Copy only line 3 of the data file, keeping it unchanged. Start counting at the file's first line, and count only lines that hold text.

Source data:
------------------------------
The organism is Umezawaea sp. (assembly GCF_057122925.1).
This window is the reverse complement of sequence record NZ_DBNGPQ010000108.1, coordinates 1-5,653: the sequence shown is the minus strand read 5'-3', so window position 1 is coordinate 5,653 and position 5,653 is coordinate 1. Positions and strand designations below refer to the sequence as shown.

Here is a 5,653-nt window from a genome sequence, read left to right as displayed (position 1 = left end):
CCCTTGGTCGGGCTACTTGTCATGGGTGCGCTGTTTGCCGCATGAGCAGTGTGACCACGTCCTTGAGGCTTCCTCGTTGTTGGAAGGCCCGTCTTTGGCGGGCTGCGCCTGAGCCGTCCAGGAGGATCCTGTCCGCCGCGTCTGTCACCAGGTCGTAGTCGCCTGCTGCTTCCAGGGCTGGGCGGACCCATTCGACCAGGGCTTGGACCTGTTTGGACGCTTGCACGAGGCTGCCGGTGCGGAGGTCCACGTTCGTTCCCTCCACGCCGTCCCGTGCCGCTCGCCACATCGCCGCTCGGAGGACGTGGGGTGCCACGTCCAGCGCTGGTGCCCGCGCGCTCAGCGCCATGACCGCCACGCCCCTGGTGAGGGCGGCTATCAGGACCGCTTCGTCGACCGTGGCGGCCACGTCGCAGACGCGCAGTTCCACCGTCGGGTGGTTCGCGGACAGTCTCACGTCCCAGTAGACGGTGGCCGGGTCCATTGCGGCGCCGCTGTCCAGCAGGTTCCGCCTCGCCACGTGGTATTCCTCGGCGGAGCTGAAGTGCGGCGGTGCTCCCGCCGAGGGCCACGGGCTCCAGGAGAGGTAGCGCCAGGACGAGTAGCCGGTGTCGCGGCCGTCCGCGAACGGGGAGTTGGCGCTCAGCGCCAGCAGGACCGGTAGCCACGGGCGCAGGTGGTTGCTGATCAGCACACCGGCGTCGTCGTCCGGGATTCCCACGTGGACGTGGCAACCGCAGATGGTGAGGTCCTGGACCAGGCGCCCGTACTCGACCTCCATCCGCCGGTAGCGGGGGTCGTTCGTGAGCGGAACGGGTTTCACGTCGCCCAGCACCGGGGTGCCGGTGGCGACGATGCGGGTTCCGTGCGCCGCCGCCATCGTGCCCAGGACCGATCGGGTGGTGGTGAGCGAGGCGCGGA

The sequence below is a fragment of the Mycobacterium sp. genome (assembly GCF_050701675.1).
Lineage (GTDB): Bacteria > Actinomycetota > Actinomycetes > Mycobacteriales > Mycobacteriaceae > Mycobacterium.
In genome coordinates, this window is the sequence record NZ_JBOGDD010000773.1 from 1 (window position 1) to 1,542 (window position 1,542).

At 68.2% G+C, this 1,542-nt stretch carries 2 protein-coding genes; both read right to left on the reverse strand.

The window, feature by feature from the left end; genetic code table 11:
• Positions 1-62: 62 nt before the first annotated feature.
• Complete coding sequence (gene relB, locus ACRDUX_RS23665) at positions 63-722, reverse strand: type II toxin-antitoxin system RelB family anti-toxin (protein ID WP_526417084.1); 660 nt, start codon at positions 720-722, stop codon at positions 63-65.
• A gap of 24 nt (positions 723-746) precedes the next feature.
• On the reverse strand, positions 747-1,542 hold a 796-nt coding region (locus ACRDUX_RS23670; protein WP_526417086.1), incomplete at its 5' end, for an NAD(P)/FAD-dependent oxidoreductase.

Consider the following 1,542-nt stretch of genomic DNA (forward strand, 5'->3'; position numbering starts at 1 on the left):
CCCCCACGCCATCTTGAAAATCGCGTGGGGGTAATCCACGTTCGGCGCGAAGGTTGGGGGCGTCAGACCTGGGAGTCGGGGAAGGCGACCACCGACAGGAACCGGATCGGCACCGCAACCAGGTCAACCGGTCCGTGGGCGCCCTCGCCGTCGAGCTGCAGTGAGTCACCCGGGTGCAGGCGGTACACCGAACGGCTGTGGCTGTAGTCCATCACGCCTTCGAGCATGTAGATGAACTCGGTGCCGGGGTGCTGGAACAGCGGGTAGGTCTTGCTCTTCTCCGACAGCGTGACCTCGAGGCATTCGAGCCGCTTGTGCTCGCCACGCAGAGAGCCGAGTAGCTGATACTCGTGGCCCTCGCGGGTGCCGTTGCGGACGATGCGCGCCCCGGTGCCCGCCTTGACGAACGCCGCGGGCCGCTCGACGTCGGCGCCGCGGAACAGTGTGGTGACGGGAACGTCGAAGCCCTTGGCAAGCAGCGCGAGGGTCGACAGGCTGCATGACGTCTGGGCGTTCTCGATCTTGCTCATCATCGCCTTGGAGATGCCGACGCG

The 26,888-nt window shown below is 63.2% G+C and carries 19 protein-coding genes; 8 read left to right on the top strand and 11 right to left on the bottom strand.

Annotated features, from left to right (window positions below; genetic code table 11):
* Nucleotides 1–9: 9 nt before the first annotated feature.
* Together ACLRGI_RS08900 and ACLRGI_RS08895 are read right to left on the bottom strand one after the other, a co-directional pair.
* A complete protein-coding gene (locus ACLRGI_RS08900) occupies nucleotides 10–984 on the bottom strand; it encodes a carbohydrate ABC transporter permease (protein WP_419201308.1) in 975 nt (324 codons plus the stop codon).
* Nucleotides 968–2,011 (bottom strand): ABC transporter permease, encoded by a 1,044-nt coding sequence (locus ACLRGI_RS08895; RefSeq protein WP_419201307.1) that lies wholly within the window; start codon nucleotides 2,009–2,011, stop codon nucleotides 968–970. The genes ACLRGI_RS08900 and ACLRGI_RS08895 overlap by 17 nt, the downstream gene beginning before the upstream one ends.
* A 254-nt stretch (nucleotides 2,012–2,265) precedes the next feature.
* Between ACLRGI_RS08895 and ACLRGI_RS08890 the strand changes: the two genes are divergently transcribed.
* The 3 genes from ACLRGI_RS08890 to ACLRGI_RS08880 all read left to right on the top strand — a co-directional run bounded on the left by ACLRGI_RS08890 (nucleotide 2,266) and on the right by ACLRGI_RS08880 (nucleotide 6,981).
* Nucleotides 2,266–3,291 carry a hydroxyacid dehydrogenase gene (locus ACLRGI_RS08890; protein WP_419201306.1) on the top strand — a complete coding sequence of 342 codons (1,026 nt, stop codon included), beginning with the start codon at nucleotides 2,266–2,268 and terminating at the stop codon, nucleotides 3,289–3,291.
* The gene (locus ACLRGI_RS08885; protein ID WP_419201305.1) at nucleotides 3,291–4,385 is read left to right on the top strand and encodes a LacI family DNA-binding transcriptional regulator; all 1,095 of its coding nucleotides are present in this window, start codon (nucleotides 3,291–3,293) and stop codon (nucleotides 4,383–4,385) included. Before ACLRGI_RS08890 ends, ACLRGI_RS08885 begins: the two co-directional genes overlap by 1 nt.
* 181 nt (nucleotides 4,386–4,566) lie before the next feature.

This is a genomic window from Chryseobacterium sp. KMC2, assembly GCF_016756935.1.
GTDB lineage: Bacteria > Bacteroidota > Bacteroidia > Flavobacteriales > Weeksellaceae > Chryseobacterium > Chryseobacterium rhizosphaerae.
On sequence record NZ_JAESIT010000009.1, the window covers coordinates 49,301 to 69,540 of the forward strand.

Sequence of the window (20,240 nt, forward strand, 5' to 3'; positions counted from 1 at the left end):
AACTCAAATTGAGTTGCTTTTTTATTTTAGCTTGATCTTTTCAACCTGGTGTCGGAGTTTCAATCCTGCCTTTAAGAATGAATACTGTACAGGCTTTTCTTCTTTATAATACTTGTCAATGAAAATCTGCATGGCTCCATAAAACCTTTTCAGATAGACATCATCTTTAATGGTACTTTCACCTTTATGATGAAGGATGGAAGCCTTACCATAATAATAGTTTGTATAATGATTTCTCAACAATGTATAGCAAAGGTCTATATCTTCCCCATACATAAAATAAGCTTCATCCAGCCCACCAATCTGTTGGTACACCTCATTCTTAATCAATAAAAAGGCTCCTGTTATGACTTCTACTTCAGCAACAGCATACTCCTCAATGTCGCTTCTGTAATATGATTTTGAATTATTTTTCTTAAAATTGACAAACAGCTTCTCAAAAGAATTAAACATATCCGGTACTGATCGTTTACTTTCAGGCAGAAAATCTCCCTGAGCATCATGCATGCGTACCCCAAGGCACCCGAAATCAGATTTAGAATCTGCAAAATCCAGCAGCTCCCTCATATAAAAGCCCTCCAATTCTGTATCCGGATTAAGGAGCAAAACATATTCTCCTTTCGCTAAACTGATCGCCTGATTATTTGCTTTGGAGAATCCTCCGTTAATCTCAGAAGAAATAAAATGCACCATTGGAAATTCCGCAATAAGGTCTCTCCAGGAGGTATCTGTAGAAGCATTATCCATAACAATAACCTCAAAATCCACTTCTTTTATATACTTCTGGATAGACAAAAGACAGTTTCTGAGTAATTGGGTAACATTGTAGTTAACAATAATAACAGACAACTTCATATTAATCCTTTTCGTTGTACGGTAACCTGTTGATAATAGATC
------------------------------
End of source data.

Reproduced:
Here is a 5,653-nt window from a genome sequence, read left to right as displayed (position 1 = left end):